Eristoff Gold ‘Golden Caramel’ (20%, OB, vodka?, +-2013) Hell, I had thought this would be aged vodka. I’ve always wanted to do a nice little session with various aged vodkas. What I hadn’t notice when I sourced this baby was that it was actually bottled at a feeble 20% vol. What’s that? A ‘drink’? Let’s see… Colour: gold. Nose: reeks of caramel, like the cheapest bourbons. Caramel here, caramel there, even Bailey’s Irish Cream has less caramel. Even the lethal Coca Cola. Even plain caramel. Now, if you enjoy caramel… Mouth: this is made to enslave our youth and to make them addicted to sugar. It’s one of the ugliest alcoholic drinks I’ve ever tasted, it’s shock-full of sugar and it should just be streng verboten absolutely anywhere. Finish: none, only sugar. Comments: this does not belong here, I know, but while I’m at it, I think this is a public health issue. No state or nation should allow the multinationals to sell cheap drinks that contain so much industrial sugar. Shame! SGP:900 - 0 points (right, that 0 is more symbolic than anything else, it's not really worth only zero, but it's close.)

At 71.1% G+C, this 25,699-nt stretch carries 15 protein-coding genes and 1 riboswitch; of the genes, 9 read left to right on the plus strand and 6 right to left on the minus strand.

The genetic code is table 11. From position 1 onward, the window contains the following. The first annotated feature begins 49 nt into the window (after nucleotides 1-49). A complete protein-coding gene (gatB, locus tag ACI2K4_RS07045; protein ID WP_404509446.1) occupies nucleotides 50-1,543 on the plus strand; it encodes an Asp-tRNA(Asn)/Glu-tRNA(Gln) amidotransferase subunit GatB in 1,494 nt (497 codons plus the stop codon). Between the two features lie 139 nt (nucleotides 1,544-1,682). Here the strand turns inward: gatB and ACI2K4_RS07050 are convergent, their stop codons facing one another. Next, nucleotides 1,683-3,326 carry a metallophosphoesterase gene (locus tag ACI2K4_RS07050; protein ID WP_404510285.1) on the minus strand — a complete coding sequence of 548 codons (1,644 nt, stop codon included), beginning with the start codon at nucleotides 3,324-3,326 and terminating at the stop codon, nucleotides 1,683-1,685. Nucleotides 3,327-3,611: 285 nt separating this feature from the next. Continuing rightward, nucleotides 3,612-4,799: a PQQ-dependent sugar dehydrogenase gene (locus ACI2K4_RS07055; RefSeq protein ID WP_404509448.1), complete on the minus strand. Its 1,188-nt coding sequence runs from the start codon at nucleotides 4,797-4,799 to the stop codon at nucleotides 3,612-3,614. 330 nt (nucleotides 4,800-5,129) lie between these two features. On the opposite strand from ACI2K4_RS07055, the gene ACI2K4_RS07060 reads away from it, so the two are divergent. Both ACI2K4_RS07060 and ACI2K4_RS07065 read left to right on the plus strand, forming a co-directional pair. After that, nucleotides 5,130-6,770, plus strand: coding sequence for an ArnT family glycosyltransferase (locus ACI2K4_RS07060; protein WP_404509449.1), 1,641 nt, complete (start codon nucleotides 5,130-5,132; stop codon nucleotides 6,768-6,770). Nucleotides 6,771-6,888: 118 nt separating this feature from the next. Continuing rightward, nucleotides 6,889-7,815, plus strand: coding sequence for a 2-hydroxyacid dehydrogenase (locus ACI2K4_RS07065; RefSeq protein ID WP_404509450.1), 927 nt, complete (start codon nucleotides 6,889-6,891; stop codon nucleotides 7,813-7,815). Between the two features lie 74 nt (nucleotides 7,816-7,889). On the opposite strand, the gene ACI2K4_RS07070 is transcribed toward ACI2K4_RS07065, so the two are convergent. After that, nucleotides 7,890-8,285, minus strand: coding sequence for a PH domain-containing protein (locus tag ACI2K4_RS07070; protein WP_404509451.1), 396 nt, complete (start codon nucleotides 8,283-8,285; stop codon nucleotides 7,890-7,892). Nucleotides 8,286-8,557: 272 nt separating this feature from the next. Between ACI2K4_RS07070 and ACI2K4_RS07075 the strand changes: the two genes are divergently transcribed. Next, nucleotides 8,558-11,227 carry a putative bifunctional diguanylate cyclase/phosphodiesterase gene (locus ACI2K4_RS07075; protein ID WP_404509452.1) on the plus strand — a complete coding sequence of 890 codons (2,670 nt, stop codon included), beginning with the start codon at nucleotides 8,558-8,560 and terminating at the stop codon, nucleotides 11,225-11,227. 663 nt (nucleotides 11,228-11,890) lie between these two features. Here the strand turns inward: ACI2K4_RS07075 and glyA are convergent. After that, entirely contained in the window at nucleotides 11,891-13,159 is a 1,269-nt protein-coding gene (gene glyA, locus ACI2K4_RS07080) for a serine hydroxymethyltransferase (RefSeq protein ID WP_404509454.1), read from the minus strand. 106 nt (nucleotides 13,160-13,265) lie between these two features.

Pete and Jack in St. Tropez